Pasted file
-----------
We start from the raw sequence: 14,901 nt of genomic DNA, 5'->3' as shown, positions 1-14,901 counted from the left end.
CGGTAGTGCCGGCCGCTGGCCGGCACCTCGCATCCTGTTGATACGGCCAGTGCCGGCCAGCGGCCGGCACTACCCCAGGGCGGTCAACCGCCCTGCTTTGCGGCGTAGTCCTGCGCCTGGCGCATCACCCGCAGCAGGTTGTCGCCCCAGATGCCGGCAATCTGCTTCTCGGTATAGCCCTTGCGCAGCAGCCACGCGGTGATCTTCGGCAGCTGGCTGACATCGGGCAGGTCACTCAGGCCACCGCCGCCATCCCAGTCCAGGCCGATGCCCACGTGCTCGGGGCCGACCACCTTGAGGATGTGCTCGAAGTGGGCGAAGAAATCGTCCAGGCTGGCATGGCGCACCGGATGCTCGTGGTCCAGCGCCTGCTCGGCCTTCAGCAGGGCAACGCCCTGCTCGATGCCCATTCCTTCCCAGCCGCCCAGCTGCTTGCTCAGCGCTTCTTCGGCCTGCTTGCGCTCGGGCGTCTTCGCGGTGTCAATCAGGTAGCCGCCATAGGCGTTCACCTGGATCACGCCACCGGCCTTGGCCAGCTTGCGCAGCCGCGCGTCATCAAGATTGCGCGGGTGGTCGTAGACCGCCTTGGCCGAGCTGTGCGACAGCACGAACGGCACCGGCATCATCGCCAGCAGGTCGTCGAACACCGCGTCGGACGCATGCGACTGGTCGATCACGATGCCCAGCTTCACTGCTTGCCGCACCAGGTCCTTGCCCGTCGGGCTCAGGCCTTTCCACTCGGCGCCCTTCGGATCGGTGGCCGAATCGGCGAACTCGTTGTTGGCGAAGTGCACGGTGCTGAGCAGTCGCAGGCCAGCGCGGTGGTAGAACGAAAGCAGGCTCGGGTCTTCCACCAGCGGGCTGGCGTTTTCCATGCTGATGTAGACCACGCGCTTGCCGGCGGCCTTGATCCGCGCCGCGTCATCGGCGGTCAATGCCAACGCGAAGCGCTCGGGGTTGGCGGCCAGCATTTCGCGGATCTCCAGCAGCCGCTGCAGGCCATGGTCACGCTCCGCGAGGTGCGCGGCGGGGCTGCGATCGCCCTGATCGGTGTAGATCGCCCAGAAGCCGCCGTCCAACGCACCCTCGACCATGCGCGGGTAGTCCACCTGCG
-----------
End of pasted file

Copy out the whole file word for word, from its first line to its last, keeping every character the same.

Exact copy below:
We start from the raw sequence: 14,901 nt of genomic DNA, 5'->3' as shown, positions 1-14,901 counted from the left end.
CGGTAGTGCCGGCCGCTGGCCGGCACCTCGCATCCTGTTGATACGGCCAGTGCCGGCCAGCGGCCGGCACTACCCCAGGGCGGTCAACCGCCCTGCTTTGCGGCGTAGTCCTGCGCCTGGCGCATCACCCGCAGCAGGTTGTCGCCCCAGATGCCGGCAATCTGCTTCTCGGTATAGCCCTTGCGCAGCAGCCACGCGGTGATCTTCGGCAGCTGGCTGACATCGGGCAGGTCACTCAGGCCACCGCCGCCATCCCAGTCCAGGCCGATGCCCACGTGCTCGGGGCCGACCACCTTGAGGATGTGCTCGAAGTGGGCGAAGAAATCGTCCAGGCTGGCATGGCGCACCGGATGCTCGTGGTCCAGCGCCTGCTCGGCCTTCAGCAGGGCAACGCCCTGCTCGATGCCCATTCCTTCCCAGCCGCCCAGCTGCTTGCTCAGCGCTTCTTCGGCCTGCTTGCGCTCGGGCGTCTTCGCGGTGTCAATCAGGTAGCCGCCATAGGCGTTCACCTGGATCACGCCACCGGCCTTGGCCAGCTTGCGCAGCCGCGCGTCATCAAGATTGCGCGGGTGGTCGTAGACCGCCTTGGCCGAGCTGTGCGACAGCACGAACGGCACCGGCATCATCGCCAGCAGGTCGTCGAACACCGCGTCGGACGCATGCGACTGGTCGATCACGATGCCCAGCTTCACTGCTTGCCGCACCAGGTCCTTGCCCGTCGGGCTCAGGCCTTTCCACTCGGCGCCCTTCGGATCGGTGGCCGAATCGGCGAACTCGTTGTTGGCGAAGTGCACGGTGCTGAGCAGTCGCAGGCCAGCGCGGTGGTAGAACGAAAGCAGGCTCGGGTCTTCCACCAGCGGGCTGGCGTTTTCCATGCTGATGTAGACCACGCGCTTGCCGGCGGCCTTGATCCGCGCCGCGTCATCGGCGGTCAATGCCAACGCGAAGCGCTCGGGGTTGGCGGCCAGCATTTCGCGGATCTCCAGCAGCCGCTGCAGGCCATGGTCACGCTCCGCGAGGTGCGCGGCGGGGCTGCGATCGCCCTGATCGGTGTAGATCGCCCAGAAGCCGCCGTCCAACGCACCCTCGACCATGCGCGGGTAGTCCACCTGCG